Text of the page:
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Lookup NU author(s): Dr James Bathurst,
Dr Stephen Birkinshaw,
This work is licensed under a Creative Commons Attribution-NonCommercial-NoDerivatives 4.0 International License (CC BY-NC-ND).
In an unusual combined nested and paired catchment experiment in northern England, the 1.5-km2 Coalburn catchment (90% mature plantation forest with a dense drainage ditch network) is paired with the 1.4-km2 Flothers catchment (64% peat grassland), both being nested within the 6.9-km2 Throssburn mixed forest and peat grassland catchment. In only the second such UK quantification, a 100% forest cover reduces annual runoff relative to a 100% grassland cover by 24%. The study provides rare field (as opposed to model) evidence showing that the impact of land use on flood peaks is moderated by catchment saturation and by extreme rainfall. Flood frequency curves differ according to land use at the smaller return periods but the data are not sufficient to confirm that the pattern extends to the highest floods. Against conventional expectation, flood peaks tend to be larger and flashier in the forest catchment, apparently the consequence of the forest ditching. Springtime monthly runoff/rainfall ratios in the peat grassland catchment may reach 100%, representing a seasonal sponge effect which is eliminated from the forest catchment through the effects of the ditches. Combination of the paired and nested catchments provides a highly unusual opportunity to show that, at the annual scale, the integrated catchment response can be obtained by combining the responses of the separate land covers according to the proportions of the catchment that they occupy, an assumption widely made but rarely, if ever, tested.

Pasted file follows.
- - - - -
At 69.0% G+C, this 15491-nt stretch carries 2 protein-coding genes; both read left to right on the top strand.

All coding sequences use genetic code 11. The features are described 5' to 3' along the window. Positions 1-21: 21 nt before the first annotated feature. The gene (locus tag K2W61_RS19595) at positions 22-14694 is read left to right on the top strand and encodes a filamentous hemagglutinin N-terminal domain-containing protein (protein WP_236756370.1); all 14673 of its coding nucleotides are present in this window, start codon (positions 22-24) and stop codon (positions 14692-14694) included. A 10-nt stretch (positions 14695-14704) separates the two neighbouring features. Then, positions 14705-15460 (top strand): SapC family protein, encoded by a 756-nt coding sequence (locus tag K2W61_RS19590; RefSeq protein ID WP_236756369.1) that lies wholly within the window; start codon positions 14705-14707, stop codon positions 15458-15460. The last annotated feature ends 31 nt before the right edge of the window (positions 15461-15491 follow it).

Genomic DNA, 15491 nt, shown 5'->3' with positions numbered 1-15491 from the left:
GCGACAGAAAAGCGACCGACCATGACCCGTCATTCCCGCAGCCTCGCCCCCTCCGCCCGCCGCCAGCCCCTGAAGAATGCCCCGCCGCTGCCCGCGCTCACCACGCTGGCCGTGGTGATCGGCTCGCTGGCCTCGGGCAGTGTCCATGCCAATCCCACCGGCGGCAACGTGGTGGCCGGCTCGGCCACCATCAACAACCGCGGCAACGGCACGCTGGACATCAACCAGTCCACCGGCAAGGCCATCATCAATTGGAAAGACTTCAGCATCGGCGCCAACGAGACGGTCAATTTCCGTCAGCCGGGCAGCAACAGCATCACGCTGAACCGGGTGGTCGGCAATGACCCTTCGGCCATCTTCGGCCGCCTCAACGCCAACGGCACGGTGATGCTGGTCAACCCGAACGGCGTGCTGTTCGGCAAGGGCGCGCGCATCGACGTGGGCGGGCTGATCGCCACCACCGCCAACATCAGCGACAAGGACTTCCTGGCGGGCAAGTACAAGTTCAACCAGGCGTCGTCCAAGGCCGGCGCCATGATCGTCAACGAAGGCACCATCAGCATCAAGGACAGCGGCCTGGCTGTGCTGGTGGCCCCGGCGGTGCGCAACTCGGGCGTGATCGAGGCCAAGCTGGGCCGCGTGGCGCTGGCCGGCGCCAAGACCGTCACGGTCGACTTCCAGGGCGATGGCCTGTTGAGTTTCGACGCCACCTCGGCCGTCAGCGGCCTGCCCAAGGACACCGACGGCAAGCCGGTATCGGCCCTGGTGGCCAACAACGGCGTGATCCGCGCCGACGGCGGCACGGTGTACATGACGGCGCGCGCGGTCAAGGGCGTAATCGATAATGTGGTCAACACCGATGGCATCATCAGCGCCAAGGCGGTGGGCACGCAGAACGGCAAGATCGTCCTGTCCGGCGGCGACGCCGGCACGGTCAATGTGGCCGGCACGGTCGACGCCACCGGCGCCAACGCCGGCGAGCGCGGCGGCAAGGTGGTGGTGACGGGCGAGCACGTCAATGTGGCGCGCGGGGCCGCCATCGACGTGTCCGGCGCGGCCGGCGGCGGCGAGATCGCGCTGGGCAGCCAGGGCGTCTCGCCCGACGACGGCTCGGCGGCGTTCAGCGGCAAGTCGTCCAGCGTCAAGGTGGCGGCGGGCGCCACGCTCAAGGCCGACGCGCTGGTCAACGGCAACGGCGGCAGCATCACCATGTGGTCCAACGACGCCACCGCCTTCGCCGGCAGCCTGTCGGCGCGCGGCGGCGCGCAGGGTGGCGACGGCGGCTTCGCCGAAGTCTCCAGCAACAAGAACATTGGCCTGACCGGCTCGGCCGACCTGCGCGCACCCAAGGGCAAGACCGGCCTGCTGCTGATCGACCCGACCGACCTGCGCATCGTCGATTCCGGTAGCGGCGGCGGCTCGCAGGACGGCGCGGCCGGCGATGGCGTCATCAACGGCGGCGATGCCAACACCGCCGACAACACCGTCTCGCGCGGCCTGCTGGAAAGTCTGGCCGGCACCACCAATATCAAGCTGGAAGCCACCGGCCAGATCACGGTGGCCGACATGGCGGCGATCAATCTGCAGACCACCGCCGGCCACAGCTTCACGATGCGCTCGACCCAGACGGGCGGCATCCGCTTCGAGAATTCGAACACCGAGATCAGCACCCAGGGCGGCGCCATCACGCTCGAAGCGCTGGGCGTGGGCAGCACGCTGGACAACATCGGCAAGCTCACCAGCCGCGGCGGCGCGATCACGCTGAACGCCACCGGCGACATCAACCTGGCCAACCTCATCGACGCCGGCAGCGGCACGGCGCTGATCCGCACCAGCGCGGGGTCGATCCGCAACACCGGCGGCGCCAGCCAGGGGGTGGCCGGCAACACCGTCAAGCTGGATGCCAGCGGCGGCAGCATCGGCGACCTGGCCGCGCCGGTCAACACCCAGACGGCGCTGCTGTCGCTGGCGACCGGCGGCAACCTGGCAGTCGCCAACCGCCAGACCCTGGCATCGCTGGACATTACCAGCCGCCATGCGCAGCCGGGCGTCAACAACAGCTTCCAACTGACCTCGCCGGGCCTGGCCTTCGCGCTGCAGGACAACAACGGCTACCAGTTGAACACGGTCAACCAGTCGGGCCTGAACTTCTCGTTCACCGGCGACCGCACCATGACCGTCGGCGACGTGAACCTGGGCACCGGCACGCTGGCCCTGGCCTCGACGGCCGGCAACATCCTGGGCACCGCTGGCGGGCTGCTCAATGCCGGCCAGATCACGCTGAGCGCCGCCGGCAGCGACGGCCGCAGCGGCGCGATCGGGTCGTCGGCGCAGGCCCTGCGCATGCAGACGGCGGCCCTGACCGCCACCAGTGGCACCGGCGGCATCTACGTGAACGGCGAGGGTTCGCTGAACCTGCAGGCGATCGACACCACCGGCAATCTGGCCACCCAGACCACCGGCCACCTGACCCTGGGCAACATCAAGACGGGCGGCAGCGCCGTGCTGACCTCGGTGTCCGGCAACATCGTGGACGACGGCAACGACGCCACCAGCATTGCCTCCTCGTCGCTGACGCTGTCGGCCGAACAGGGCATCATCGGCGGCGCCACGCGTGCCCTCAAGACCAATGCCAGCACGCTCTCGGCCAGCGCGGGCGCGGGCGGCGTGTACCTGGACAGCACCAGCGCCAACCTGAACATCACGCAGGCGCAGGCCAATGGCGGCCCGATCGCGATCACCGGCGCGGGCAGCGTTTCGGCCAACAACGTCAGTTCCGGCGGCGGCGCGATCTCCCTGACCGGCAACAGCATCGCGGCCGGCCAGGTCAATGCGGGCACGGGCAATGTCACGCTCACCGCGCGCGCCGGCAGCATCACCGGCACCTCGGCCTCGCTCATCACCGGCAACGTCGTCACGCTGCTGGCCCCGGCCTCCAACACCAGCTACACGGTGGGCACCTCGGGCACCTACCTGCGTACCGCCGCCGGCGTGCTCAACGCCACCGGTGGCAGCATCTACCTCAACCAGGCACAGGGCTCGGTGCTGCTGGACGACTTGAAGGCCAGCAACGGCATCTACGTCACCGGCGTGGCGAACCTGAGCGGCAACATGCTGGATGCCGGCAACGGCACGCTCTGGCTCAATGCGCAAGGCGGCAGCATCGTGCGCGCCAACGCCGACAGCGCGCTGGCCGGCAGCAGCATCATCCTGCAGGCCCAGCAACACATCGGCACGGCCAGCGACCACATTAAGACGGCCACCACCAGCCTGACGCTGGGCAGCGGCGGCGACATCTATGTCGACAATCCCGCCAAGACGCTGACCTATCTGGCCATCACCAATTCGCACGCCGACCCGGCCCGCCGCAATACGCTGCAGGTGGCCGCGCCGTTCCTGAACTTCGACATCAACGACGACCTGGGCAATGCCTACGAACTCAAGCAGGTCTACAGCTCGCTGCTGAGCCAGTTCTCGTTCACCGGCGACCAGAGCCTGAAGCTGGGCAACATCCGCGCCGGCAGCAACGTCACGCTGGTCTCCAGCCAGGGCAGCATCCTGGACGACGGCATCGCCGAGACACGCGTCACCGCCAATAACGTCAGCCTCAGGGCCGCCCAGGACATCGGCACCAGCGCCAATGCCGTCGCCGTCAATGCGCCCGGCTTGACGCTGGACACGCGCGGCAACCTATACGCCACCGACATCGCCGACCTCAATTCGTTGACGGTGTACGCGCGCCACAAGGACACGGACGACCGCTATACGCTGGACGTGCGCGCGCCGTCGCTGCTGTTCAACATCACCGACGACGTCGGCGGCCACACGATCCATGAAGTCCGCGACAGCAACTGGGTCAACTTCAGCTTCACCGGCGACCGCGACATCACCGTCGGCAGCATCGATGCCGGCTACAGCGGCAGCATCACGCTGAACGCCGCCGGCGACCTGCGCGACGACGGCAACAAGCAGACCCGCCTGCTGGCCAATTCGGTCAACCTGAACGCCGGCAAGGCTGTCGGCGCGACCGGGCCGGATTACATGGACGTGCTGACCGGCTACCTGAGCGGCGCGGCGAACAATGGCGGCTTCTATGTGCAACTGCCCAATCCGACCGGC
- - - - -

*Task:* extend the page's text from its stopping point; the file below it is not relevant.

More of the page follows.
Author(s): Bathurst J, Birkinshaw S, Johnson H, Kenny A, Napier A, Raven S, Robinson J, Stroud R
Publication type: Article
Publication status: Published
Journal: Journal of Hydrology
Print publication date: 01/09/2018
Online publication date: 17/07/2018
Acceptance date: 14/07/2018
Date deposited: 14/08/2018
ISSN (print): 0022-1694
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